University of Waterloo
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Waterloo, Ontario, Canada N2L 3G1
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Excellence in teaching is both a tradition and a core mission of the University of Waterloo’s Faculty of Science. Each year the Faculty of Science celebrates this dedication and superior teaching calibre by selecting up to two instructors to receive its highest teaching honour: the Excellence in Science Teaching Award (ESTA).
The ESTA is not just a teaching award – it recognizes the unique contributions our instructors make to science education, both inside and outside the traditional lecture hall, as well as the positive and lasting impact they have had on their students, programs, and colleagues,” says Carey Bissonnette, Senior Teaching Fellow for the Faculty of Science and continuing lecturer for the Department of Chemistry.
This year’s ESTAs were awarded to Richard Epp for his successful outreach and course development efforts and Michael Beazely for his dedication and unwavering mentorship of graduate students.
A continuing lecturer in the Department of Physics and Astronomy, Richard Epp has developed several new introductory courses aimed at making physics not only understandable, but relevant to Waterloo undergraduates across the university. He’s probably best known for his demonstration of Einstein’s theory of general relativity using just tape and a yoga ball.
Beyond regular teaching duties, Epp has spearheaded new outreach initiatives, dramatically increasing the department’s profile among local high schools. At the same time, he’s developed several online courses, and short courses for high school teachers.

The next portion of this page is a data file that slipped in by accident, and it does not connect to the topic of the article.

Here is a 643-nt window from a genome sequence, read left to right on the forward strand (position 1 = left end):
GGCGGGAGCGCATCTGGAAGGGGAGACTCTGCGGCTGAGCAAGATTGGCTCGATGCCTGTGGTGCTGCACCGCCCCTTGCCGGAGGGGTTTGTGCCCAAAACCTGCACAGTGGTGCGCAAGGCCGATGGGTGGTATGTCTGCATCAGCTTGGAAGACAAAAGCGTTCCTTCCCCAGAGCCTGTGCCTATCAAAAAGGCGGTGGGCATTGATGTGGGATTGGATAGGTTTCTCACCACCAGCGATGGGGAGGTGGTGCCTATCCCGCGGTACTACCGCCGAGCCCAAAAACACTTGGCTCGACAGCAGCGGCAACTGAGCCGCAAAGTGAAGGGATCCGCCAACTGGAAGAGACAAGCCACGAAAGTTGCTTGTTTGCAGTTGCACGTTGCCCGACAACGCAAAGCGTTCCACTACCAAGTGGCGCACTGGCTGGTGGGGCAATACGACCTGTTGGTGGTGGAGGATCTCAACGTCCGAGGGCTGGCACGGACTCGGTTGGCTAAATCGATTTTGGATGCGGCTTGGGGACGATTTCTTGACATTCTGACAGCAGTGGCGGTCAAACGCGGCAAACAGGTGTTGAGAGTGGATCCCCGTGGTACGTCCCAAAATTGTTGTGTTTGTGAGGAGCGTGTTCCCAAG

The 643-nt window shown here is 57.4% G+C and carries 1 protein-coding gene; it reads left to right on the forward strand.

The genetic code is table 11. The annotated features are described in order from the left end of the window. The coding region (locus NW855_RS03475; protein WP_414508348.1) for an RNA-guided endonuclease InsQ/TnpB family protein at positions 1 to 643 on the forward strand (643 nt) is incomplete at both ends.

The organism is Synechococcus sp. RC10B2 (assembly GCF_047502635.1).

Epp serves as the Undergraduate Officer for the department well as the Undergraduate Officer for the Math Physics program. In 2016, he was named winner of the Physics and Astronomy Departmental Teaching Award.
Michael Beazely, an associate professor at the School of Pharmacy, has been responsible for the pharmacology content in the pharmacy curriculum since the School of Pharmacy first opened in 2008.
Beazely lectures in up to 10 different courses within a calendar year. His lecture style is engaging, especially given the complex content of topics like cardiology and infectious disease, and he receives consistently high reviews from his students.
He is also an exceptional mentor and instructor at the graduate level, and was the recipient of the School’s first ever Outstanding Faculty Mentor award for his dedication to graduate education. He’s extended his educational efforts to the Kitchener-Waterloo community as well, presenting in several public lectures and acting as a media source on fentanyl overdoses and opioid addiction and misuse.
The winners of the ESTA receive a certificate and a monetary award, which is used to support teaching activities.